Volume 4 Chapter 9

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amerelman
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65932
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Volume 4 Chapter 9
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2011-02-12 19:42:24
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Volume 4 Chapter 9
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  1. Vertebral Column
    The main support for the axis of the body, consists of 33 bones (vertebrae). AKA spinal column
  2. Vertebra
    On of the 33 bones of the spinal column
  3. Cervical Vertebrae
    The seven vertebrae that form the top of the spinal column
  4. Thoracic
    The twelve vertabrae that lie between the cervical and lumbar vertebrae which support the thorax as well
  5. Lumbar Vertebrae
    The five vertebrae that lie between the thoracic and sacral vertabrae helping support the lower back
  6. Sacrum
    Triangular bone formed by 5 fused vertebral bones, that lies between the fifth lumbar vertebra and the coccyx
  7. Coccyx
    Small bone, formed from 4 fused vertabrae that lies below the sacrum at the base of the vertebral column
  8. Intervertebral Disc
    Cartiaginous pad between the vertebrae that absorb shock
  9. Spinal Canal
    Opening in the vertebrae that accomodates the spinal cord. AKA vertebral foramen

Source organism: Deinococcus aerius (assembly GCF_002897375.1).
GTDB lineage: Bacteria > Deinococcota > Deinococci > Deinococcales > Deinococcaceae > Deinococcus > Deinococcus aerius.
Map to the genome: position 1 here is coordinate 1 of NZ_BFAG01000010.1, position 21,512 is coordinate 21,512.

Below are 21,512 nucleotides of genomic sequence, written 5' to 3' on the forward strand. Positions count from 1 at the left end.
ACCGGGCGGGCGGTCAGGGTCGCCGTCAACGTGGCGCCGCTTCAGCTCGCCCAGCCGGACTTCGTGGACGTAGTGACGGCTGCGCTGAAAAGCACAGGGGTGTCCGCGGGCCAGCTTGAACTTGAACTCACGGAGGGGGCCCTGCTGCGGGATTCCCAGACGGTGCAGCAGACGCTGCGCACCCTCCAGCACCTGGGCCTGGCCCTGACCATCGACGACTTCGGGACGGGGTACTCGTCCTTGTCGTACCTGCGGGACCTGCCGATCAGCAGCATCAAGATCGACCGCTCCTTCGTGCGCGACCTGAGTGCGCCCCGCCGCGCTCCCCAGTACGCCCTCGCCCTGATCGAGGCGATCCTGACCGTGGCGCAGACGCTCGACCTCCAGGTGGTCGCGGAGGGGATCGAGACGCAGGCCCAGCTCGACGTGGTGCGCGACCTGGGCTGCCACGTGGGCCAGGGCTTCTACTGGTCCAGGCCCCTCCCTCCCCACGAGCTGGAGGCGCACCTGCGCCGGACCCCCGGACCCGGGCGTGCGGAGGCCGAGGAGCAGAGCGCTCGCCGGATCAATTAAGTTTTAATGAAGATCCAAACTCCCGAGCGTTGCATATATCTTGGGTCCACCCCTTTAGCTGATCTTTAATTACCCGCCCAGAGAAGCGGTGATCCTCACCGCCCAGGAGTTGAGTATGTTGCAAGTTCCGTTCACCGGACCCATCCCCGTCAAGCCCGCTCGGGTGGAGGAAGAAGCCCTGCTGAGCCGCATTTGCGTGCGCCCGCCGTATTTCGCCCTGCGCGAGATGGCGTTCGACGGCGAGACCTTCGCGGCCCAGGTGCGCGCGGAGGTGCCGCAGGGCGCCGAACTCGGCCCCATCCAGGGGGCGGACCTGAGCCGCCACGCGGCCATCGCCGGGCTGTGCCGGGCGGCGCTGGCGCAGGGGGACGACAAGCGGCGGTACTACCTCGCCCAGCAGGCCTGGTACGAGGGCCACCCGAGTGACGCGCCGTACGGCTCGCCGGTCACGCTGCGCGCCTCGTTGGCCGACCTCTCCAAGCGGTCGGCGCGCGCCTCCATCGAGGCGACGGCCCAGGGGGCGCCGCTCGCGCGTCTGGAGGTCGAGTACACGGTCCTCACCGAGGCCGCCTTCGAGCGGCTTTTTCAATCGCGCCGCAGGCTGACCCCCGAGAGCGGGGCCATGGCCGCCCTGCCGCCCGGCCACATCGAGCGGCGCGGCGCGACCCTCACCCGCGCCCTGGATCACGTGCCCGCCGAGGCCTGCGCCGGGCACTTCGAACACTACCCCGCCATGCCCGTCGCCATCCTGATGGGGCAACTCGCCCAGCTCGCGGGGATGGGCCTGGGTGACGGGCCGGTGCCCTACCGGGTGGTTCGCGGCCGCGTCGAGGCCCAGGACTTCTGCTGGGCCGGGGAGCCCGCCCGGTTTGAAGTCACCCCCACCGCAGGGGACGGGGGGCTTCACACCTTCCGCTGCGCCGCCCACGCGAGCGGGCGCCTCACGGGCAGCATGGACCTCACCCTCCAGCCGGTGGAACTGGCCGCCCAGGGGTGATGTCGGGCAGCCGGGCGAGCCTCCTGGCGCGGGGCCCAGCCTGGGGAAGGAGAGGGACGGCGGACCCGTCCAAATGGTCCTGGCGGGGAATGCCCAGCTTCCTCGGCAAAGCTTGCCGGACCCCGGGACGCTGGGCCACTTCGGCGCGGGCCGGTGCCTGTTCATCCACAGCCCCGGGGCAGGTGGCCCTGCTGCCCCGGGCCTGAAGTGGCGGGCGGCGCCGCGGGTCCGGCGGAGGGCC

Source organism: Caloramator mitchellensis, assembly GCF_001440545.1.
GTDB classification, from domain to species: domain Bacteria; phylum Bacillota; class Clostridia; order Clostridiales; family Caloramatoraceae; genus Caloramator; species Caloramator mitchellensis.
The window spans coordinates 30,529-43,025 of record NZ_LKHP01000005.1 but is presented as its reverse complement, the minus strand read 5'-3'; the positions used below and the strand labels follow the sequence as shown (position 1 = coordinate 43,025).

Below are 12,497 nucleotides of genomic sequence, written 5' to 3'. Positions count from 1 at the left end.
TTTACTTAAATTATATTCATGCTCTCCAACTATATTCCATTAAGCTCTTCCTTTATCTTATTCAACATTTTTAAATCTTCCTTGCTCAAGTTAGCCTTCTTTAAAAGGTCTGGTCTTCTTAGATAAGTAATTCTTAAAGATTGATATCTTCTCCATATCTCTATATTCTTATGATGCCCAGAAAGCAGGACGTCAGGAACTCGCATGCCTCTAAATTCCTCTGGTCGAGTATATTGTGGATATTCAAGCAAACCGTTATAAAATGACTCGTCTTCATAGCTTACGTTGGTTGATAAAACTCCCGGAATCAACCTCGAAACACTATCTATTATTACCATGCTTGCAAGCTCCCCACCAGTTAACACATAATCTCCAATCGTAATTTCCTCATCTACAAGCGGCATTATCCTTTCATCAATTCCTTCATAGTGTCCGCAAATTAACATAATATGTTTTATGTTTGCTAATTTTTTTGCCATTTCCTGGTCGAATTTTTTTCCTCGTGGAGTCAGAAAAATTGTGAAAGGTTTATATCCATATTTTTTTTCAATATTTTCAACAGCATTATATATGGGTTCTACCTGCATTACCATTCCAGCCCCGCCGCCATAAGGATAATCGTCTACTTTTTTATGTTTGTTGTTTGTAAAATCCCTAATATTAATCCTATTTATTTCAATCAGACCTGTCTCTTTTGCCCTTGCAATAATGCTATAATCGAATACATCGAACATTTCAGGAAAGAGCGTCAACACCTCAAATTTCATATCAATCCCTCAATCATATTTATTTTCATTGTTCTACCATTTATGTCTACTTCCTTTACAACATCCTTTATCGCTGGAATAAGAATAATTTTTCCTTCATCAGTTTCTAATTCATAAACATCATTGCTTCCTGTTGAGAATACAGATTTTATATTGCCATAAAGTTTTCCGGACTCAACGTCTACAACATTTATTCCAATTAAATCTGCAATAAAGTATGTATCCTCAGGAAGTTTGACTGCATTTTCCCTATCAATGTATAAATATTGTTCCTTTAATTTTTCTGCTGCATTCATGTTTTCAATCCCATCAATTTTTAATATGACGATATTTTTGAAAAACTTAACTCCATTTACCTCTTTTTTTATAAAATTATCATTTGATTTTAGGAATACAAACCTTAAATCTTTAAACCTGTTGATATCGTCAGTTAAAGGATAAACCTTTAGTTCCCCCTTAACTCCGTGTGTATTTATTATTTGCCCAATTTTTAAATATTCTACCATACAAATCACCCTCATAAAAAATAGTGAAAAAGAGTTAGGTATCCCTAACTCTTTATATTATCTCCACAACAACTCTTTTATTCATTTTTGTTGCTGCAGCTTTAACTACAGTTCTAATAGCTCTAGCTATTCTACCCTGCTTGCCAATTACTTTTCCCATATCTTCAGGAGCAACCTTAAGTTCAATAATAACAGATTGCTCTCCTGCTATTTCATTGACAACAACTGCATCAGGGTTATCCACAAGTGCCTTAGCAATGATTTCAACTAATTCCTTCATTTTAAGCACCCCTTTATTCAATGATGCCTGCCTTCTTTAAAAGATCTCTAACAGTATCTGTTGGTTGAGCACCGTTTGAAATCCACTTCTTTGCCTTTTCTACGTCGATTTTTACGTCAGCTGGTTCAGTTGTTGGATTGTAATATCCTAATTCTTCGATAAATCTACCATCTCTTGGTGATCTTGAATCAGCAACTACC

10. Cervical Spine
    • C1 (atlas)- supports head, permits nodding
    • C2 (axis)- permits rotation of head
    • C7- fist prominent vertebra felt
  11. Spinal Cord
    Central nervous system pathway responsible for transmitting sensory and motor impulses between the brain and the body
  12. Axon
    Extension of a neuron that serves as a pathway for transmission of signals to and from the brain. Major component of white matter
  13. Ascending Tracts
    Bundles of axons within the spinal cord that transmit signals from the body to the brain
  14. Descending Tracts
    Bundles of axons within the spinal cord that transmit signals from the brain to the body
  15. Ipsilateral
    Same side
  16. Contralateral
    Opposite side
  17. Spinal Meninges
    Protective structures that cover the spine, consisting of the dura mater, arachnoid mater and pia mater
  18. Spinal Nerves
    31 pairs of nerves that originate along the spinal cord from anterior and posterior nerve roots
  19. Dermatome
    Topographical region of the body surface innervated by a certain nerve root
  20. Myotome
    Muscle and tissue of the body innervated by spinal nerve roots
  21. Types of Primary and Secondary Spinal Cord Injury
    • Concussion
    • Contusion
    • Compression
    • Laceration
    • Hemorrhage
    • Transection
  22. Signs and Symptoms of Spinal Cord Injury
    • Paralysis of extremities
    • Pain with and without movement
    • Tenderness along spine
    • Impaired breathing
    • Spinal deformity
    • Priapism
    • Posturing
    • Loss of bowel or bladder control
    • Nerve impairment to extremities
  23. Spinal Concussion
    Temporary and transient disruption of cord function. No structural damage to the cord itself. Usually no residual effect
  24. Spinal Contusion